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Fantasy football projections: How to handle an outlier like Lamar Jackson

By Scott Spratt
Jan 21, 2019

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Dec 30, 2018; Baltimore, MD, USA; Baltimore Ravens quarterback Lamar Jackson (8) runs during the second half against the Cleveland Browns at M&T Bank Stadium. Mandatory Credit: Tommy Gilligan-USA TODAY Sports

Lamar Jackson is the most compelling player in dynasty fantasy football formats. He was the No. 5 fantasy quarterback from Week 11 when he made his first start through the end of the regular season, an accomplishment he owes primarily to his average of 17 carries, 79 rushing yards, and 0.57 rushing touchdowns per game. But Jackson is small for a volume runner at 6-2 and 212 pounds, and the Chargers’ ability to limit his and the Ravens’ rushing attack in their second crack against them Wild Card weekend could be a harbinger of a fantasy decline as teams see and study his tendencies.

With those specific pros and cons, Jackson seems destined either for consistent top-five finishes or for a total lack of future value.

What follows isn’t about Jackson’s long-term prospects. It’s about his short-term disruption of a mathematical projection and ranking system. The one such weekly system I produced and ran for the 2018 season worked well for most players and teams. Take for instance the Chargers. Their actual totals of pass and run plays jumped around from week to week, but they sawtoothed around a consistent trajectory that my projections could follow.

Joe Flacco’s Ravens did that, and Jackson’s did as well, but their two tendencies look totally disjointed when combined to show the team’s full season. I already mentioned that Jackson took over in Week 11, but that would have been an easy guess after a glance at the play charts.

It’s subtle, but my pass and run play projections started to decrease and increase, respectively, after Jackson disrupted the team’s tendencies. They just couldn’t catch up since they relied on the Ravens’ pass and run tendencies from recent seasons, and those were more heavily weighted to Flacco starts since he has been the team’s primary starter from most of those games.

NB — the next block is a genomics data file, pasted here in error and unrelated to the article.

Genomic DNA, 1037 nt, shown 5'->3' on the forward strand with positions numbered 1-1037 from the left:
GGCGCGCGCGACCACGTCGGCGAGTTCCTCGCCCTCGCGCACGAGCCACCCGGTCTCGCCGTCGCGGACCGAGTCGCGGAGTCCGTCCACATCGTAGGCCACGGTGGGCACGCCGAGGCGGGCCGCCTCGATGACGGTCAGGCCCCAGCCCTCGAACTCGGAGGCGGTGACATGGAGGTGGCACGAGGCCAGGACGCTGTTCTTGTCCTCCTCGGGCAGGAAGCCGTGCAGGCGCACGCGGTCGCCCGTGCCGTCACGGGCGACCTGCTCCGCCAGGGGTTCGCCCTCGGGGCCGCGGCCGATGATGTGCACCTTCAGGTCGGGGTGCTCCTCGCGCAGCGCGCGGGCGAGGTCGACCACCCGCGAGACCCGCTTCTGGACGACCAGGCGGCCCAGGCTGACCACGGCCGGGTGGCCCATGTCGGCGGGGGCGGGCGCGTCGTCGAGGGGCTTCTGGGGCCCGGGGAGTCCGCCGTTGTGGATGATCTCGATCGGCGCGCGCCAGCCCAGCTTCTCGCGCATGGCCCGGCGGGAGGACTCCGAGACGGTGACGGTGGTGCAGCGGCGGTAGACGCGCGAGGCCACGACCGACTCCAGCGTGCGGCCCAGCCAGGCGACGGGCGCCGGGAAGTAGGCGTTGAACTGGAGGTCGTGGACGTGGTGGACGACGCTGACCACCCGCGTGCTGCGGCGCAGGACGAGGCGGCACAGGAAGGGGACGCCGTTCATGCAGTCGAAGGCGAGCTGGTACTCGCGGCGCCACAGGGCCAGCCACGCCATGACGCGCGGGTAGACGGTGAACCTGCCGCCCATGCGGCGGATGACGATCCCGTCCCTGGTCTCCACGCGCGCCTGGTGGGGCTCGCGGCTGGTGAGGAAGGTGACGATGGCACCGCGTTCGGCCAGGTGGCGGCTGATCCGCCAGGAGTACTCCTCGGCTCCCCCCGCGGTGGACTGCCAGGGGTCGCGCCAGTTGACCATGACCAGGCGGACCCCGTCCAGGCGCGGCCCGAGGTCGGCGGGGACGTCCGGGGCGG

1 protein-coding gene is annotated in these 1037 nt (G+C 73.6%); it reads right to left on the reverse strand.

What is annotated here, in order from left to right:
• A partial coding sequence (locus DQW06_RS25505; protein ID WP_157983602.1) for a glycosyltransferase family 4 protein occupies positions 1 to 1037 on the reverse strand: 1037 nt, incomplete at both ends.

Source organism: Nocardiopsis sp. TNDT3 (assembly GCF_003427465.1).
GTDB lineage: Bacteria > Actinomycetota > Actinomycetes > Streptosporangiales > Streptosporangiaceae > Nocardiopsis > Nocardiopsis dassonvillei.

My original research on team pace showed that both quarterbacks and head coaches exert similar influence on the continuity of team pass and run snaps, and so my projection and ranking system used a team’s entire sample of plays if either actor stayed in place. But most quarterbacks fall into the pocket passer bin. Jimmy Garoppolo and Nick Mullens each ran fewer than three times per game, and so Kyle Shanahan’s 49ers followed a similar offensive strategy no matter their quarterback starter. Flacco’s and Jackson’s strengths and weaknesses are so different that they demand different approaches, and that would undoubtedly be true with John Harbaugh or anyone else as their coach.

I made a small tweak to my pass and run play projection methodology to project from quarterback-coach duos. The resulting projections did not change for many teams, but they could now more easily catch up to overhauls to the pass and run pace of teams that transitioned between pocket passers and dual threat quarterbacks. My Ravens projections, for example, shifted more than 10 pass plays to run plays after just one week of Jackson as the starter.

Jackson may not maintain his extreme run tendencies in future seasons, as much because of the development of his passing game as any desire to preserve his health and keep opponents off balance. With his potential for more dramatic change and with this becoming more of a football-wide issue with the recent preponderance of dual threat quarterbacks, it’s critical for team play projections to hold some sensitivity to roster-driven strategic changes. After all, this isn’t just about Jackson’s rankings. The accuracy of every Ravens’ skill player’s rankings depends on realistic forecasts of the team’s pass and run plays.

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